In November, the council will be sponsoring a two-day program at the European parliament in Brussels, marking the 70th anniversary of Kristallnacht, the November 1938 pogrom in Germany in which 92 Jews were murdered and between 25,000 and 30,000 were arrested and deported to concentration
camps; some 200 synagogues were destroyed and tens of thousands of Jewish businesses and homes ransacked.

“The European Parliament must be at the forefront of the battle against racism, xenophobia and anti-Semitism,” Kantor declared at the press conference. “There has been an increasing banalization of the Holocaust, a rewriting of history and tolerance for Holocaust denial - we will sponsor this important event to make sure that the world continues to learn the lessons of the Holocaust, and that countries that have shirked their responsibility prosecute Nazi criminals. Whoever says that Europe has learned all the lessons of the darkest hours isn’t seeing reality,” he said.

The ECTR will also be awarding an annual Medal of Tolerance; the first such decoration will be awarded to King Juan Carlos I of Spain, in “recognition of his lifetime achievements in promoting tolerance and democracy.” The date of the awards ceremony has yet to be determined.

Since the ECTR is still in its founding stages, Kwasniewski acknowledged, it does not yet have other concrete programs lined up. “We will be considering many initiatives to advance concrete, political, cultural and education initiatives to create a more tolerant Europe,” he promised. These initiatives include a plan to introduce a European Framework Convention on Tolerance and to introduce anti-racist laws and practices to individual states and to the European Parliament. The council also intends to produce a “Whitebook” on tolerance, which will provide outlines of effective principles and tactics employed to combat intolerance.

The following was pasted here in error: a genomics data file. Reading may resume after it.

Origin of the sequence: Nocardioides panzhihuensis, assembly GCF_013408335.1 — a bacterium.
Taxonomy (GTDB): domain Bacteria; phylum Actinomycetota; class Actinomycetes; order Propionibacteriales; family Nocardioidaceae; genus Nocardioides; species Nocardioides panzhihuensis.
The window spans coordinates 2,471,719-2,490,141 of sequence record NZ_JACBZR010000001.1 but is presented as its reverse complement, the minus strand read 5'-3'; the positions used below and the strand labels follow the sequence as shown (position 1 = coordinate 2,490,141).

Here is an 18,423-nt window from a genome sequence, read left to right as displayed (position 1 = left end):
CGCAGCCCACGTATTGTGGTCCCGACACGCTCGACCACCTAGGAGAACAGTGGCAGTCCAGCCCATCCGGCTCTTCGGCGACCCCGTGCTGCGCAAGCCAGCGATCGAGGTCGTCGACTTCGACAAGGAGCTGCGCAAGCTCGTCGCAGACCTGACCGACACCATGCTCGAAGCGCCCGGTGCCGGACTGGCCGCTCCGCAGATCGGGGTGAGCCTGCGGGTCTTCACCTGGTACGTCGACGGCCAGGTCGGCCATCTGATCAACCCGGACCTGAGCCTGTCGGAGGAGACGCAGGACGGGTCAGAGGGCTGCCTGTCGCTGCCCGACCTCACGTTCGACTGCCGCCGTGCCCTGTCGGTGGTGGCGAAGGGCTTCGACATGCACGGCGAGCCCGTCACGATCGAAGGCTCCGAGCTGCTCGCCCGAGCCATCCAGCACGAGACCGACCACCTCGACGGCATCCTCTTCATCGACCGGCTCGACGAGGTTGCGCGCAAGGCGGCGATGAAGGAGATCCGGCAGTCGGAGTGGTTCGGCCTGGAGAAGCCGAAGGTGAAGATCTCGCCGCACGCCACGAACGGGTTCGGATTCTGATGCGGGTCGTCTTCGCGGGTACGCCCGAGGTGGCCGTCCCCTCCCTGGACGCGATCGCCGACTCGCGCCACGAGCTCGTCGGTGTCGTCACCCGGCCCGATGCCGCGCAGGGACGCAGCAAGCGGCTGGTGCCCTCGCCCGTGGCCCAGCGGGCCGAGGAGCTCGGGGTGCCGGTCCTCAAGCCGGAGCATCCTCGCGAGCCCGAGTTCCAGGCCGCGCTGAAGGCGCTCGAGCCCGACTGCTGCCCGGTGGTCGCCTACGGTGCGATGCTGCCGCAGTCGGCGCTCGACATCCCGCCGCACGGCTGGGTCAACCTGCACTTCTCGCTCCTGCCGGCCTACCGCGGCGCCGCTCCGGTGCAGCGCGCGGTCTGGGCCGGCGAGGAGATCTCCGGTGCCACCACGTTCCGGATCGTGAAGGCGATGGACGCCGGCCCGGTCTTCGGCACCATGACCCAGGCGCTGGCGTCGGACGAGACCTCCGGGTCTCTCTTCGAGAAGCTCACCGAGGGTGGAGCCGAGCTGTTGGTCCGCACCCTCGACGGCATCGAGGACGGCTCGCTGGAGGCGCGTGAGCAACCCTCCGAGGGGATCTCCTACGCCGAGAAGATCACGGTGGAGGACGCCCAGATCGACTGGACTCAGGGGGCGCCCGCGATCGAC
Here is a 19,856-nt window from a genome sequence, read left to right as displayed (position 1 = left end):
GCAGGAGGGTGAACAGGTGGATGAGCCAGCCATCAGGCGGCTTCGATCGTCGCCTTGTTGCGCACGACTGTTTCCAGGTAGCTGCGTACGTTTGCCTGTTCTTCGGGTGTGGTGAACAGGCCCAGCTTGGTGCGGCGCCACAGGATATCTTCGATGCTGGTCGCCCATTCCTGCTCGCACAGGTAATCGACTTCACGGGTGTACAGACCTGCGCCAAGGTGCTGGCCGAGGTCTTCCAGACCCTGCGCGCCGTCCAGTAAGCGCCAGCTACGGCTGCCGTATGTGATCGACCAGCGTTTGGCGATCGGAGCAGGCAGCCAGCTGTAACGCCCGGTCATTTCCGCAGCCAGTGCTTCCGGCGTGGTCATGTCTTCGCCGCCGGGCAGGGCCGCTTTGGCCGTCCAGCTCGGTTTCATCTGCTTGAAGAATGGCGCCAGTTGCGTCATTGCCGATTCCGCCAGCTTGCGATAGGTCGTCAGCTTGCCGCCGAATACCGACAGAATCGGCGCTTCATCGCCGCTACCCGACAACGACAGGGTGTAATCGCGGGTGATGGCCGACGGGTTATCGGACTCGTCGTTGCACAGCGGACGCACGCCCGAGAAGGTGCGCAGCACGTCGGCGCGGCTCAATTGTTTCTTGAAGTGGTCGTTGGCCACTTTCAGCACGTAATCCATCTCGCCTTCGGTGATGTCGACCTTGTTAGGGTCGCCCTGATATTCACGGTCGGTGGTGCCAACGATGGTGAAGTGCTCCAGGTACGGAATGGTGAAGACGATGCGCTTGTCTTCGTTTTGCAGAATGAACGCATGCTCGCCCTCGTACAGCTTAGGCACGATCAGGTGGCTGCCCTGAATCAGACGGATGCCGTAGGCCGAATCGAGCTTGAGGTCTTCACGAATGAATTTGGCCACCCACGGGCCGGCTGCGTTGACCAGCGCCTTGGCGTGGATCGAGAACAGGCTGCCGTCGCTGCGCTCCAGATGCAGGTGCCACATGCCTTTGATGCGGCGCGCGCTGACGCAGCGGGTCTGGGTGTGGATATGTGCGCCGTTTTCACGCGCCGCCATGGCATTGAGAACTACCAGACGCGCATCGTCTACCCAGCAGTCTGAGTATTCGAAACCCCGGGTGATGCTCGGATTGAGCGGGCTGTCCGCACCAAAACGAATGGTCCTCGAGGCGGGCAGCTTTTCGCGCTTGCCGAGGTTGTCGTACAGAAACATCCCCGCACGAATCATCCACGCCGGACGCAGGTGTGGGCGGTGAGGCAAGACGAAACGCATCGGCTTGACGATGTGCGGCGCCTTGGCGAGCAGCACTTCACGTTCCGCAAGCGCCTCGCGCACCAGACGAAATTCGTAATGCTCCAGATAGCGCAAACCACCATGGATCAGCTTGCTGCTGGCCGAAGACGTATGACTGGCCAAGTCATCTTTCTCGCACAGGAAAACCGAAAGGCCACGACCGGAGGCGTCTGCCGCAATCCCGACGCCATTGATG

Acknowledging the absence of representatives from states such as Serbia and Kosovo, with their recent past that includes ethnic cleansing and severe human rights abuses, Kwasniewski also said, “On the other hand, we do have some countries from the former Yugoslavia. And our members
from the Balkans have seen intolerance up close and recently, so we believe that their experience will be invaluable.”

ALTHOUGH KANTOR IS A political ally of Russian Prime Minister Vladimir Putin, he invited Kwasniewski, whom Putin has publicly criticized, to head the council. Kwasniewski is known for his aliiances with the West (he guided Poland’s joining NATO in 1999) and was one of the negotiators of the Ukrainian “Orange Revolution” that led to its independence.